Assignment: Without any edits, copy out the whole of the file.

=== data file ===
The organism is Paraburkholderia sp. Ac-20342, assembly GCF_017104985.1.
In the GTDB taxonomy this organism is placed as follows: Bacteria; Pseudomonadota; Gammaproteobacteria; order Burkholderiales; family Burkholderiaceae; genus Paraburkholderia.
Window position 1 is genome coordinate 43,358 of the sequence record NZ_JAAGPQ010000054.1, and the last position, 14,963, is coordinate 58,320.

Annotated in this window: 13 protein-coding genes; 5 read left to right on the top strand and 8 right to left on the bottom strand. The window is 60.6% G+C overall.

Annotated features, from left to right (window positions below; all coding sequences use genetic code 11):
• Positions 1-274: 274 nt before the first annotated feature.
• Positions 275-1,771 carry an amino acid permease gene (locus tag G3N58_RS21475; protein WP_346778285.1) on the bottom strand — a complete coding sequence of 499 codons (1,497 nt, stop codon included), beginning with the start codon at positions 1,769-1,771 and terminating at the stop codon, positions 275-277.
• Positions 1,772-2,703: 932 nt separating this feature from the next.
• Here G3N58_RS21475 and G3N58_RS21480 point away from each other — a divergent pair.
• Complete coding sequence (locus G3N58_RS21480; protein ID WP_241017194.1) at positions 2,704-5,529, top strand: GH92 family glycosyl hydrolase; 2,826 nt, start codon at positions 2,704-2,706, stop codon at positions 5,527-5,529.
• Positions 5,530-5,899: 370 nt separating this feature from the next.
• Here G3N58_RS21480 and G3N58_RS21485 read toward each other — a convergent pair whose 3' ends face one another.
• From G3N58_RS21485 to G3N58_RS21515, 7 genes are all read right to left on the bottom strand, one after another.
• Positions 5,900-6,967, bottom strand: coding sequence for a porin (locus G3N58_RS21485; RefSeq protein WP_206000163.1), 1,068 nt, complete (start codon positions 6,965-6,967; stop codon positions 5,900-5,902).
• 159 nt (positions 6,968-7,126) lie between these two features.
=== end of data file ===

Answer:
The organism is Paraburkholderia sp. Ac-20342, assembly GCF_017104985.1.
In the GTDB taxonomy this organism is placed as follows: Bacteria; Pseudomonadota; Gammaproteobacteria; order Burkholderiales; family Burkholderiaceae; genus Paraburkholderia.
Window position 1 is genome coordinate 43,358 of the sequence record NZ_JAAGPQ010000054.1, and the last position, 14,963, is coordinate 58,320.

Annotated in this window: 13 protein-coding genes; 5 read left to right on the top strand and 8 right to left on the bottom strand. The window is 60.6% G+C overall.

Annotated features, from left to right (window positions below; all coding sequences use genetic code 11):
• Positions 1-274: 274 nt before the first annotated feature.
• Positions 275-1,771 carry an amino acid permease gene (locus tag G3N58_RS21475; protein WP_346778285.1) on the bottom strand — a complete coding sequence of 499 codons (1,497 nt, stop codon included), beginning with the start codon at positions 1,769-1,771 and terminating at the stop codon, positions 275-277.
• Positions 1,772-2,703: 932 nt separating this feature from the next.
• Here G3N58_RS21475 and G3N58_RS21480 point away from each other — a divergent pair.
• Complete coding sequence (locus G3N58_RS21480; protein ID WP_241017194.1) at positions 2,704-5,529, top strand: GH92 family glycosyl hydrolase; 2,826 nt, start codon at positions 2,704-2,706, stop codon at positions 5,527-5,529.
• Positions 5,530-5,899: 370 nt separating this feature from the next.
• Here G3N58_RS21480 and G3N58_RS21485 read toward each other — a convergent pair whose 3' ends face one another.
• From G3N58_RS21485 to G3N58_RS21515, 7 genes are all read right to left on the bottom strand, one after another.
• Positions 5,900-6,967, bottom strand: coding sequence for a porin (locus G3N58_RS21485; RefSeq protein WP_206000163.1), 1,068 nt, complete (start codon positions 6,965-6,967; stop codon positions 5,900-5,902).
• 159 nt (positions 6,968-7,126) lie between these two features.